Moving from Expert to Public Expert

Occupy their Expert Heuristics

How do we know which public expert to trust? It’s the one that looks and sounds like the one we would trust, of course. The one that occupies our public expert heuristics.

Flo Débarre, an evolutionary ecologist at the French National Center for Scientific Research, tweeted the following last month in the wake of a letter in Science signed by 18 scientists calling for an investigation into the origins of COVID-19:

Débarre’s is a common scientist position — what a shame scientists let such non-scientific factors such as name recognition and hero worship obscure scientific merit.…

Your 30-Second Memory Maker

What’s the most underrated communications skill?

The ability to make a memory in someone else.

To plant something that sprouts up, again and again, nagging or nourishing them.

We remember beginnings and endingsespecially endings.

The next time you’re hosting a call with researchers, or a panel of them, say: “We’ve got about a minute left — any last thoughts?”…

Scientific Trust vs. Public Expertise?

Is there a conflict between a) making a public pledge about the goals you’re pursuing as an expert and b) being true to the scientific pursuit?

If there were, would it matter?

David Chapin, list member and CEO of Forma Life Sciences Marketing, sent this response to my email last Tuesday on setting a course for your public expertise:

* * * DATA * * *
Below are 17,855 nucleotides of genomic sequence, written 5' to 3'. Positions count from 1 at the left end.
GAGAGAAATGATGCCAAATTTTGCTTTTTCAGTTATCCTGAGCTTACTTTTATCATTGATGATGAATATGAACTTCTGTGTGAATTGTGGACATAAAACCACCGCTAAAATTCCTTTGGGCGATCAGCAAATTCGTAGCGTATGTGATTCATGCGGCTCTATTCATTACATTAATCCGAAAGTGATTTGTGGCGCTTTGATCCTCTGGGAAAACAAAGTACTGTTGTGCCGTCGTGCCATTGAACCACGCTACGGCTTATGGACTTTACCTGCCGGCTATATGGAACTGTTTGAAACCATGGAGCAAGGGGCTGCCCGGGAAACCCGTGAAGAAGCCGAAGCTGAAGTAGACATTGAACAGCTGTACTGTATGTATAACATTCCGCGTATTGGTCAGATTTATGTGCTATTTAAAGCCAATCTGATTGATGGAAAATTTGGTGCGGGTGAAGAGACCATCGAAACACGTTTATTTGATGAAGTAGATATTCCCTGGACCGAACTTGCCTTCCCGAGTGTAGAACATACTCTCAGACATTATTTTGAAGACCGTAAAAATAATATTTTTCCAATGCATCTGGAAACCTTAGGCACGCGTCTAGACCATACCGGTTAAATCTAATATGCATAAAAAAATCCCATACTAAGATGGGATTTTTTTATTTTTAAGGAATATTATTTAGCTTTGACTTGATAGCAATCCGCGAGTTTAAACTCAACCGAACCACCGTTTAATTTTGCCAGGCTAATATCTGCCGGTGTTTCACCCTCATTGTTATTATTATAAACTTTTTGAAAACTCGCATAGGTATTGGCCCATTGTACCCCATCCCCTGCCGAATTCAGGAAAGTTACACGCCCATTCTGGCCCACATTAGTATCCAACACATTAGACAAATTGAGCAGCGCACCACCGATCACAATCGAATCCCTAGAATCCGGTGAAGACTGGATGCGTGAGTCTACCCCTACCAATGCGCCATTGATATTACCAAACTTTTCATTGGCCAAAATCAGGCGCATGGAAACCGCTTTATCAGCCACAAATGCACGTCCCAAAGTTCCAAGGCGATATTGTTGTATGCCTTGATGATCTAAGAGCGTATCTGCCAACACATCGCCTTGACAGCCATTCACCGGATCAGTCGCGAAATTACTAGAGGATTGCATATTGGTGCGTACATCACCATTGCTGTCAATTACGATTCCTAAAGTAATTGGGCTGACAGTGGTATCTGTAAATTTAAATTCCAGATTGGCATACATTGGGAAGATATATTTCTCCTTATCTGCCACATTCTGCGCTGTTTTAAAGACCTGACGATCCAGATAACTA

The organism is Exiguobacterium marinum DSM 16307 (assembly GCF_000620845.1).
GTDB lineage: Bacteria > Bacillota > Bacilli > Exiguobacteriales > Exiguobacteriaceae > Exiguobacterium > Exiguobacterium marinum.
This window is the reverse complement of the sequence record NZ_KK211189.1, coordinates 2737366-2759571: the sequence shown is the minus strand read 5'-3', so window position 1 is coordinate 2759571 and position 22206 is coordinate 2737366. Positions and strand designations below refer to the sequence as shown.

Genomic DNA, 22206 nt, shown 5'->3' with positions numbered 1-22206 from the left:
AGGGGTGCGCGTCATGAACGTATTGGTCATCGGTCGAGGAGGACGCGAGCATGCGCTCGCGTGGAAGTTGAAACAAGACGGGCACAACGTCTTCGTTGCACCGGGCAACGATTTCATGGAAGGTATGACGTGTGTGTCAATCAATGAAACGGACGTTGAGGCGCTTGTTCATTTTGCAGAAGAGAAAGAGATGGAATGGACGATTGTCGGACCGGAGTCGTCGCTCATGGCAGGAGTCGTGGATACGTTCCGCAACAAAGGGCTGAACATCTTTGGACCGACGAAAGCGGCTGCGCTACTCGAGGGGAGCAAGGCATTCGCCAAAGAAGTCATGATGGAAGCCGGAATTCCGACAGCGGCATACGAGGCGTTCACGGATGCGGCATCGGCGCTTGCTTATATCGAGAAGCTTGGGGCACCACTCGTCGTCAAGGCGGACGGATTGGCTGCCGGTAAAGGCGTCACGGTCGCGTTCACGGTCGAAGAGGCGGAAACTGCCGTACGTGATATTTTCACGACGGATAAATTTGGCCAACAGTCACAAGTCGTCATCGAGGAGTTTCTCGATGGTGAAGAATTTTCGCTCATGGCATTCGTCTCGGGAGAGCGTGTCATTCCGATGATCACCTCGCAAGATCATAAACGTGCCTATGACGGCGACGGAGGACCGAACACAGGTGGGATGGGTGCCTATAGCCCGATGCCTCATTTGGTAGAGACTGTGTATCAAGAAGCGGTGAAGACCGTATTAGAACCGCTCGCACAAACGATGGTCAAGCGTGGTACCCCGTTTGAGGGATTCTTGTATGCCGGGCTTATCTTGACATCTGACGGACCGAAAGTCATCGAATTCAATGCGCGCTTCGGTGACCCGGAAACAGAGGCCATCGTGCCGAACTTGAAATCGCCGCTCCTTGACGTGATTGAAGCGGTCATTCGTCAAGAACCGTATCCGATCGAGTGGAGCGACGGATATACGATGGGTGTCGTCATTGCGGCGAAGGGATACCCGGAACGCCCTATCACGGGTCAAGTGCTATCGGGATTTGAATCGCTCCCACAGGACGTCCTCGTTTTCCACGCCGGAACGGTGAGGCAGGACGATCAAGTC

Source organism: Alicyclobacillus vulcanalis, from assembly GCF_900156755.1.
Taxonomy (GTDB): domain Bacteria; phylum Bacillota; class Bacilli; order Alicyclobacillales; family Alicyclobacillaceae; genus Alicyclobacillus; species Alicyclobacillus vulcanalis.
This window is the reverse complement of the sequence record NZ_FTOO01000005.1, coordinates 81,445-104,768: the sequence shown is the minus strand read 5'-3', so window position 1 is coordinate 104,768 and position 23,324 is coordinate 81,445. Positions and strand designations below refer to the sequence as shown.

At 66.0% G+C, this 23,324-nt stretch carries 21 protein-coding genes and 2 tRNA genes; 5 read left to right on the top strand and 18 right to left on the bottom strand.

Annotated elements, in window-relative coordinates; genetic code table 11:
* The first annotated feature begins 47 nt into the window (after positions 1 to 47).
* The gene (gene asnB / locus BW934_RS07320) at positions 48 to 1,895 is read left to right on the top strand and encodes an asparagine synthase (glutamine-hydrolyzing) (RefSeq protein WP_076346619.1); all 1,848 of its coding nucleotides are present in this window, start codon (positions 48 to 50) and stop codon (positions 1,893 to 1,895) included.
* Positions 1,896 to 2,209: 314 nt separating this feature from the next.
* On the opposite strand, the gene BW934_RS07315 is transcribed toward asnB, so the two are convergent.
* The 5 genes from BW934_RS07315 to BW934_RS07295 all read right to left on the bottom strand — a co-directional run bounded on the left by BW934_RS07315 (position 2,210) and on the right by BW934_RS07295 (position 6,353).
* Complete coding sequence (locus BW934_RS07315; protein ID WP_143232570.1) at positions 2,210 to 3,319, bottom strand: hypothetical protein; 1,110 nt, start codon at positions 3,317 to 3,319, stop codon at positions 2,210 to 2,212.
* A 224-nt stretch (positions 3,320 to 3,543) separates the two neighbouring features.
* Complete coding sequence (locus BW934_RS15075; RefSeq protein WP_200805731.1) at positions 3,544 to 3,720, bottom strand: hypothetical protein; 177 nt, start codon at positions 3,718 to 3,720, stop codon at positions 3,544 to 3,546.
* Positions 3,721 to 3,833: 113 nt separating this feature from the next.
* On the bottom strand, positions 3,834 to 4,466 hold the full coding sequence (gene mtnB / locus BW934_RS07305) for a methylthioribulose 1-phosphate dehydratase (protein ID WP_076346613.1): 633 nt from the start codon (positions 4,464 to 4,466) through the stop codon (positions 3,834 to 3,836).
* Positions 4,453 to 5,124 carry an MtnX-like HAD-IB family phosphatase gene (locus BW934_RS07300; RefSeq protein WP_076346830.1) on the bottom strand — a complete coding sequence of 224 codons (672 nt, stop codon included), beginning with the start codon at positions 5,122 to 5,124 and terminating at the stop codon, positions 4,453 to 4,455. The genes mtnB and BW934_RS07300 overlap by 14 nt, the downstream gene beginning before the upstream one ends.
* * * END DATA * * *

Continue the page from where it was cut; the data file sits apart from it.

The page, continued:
This dichotomy (between stating your goals and staying true to the supposed core tenet of science — which is that we’ll only follow the facts, and not be twisted by confirmation bias) seems pretty significant to me.

How to Become a Public Expert

Most experts struggle to define what their expertise means publicly.

Which means the public struggles to understand most experts’ value.

By “means publicly,” I don’t mean “how other experts define your expertise.” I mean: how you as an expert translate your expertise into something the public can understand and use — solutions, a paradigm, a new frame that addresses a challenge the public cares about (or should).…

Thought Leadership: A Useful Definition

“Thought leadership” is like sardines: often mediocre, terrible reputation but amazing and great for you if sourced and prepared properly.

Of course, that’s not the marketing campaign you’d want for what is — and let’s face both parts of this — an atrociously named but essential content genre experts use to communicate with the rest of us.…

Eight Myths of Thought Leadership

There are more than eight, of course. But these are the ones I encounter most often:

Thought leadership is about getting your audiences to think differently. It’s much more about getting you in the habit of thinking differently — about the intersection of your expertise and the world, what your arguments and POV really are, whether they hold water, how you’ll revise them in response to criticism and how you are going to listen as deeply to your audiences as you want them to listen to you.…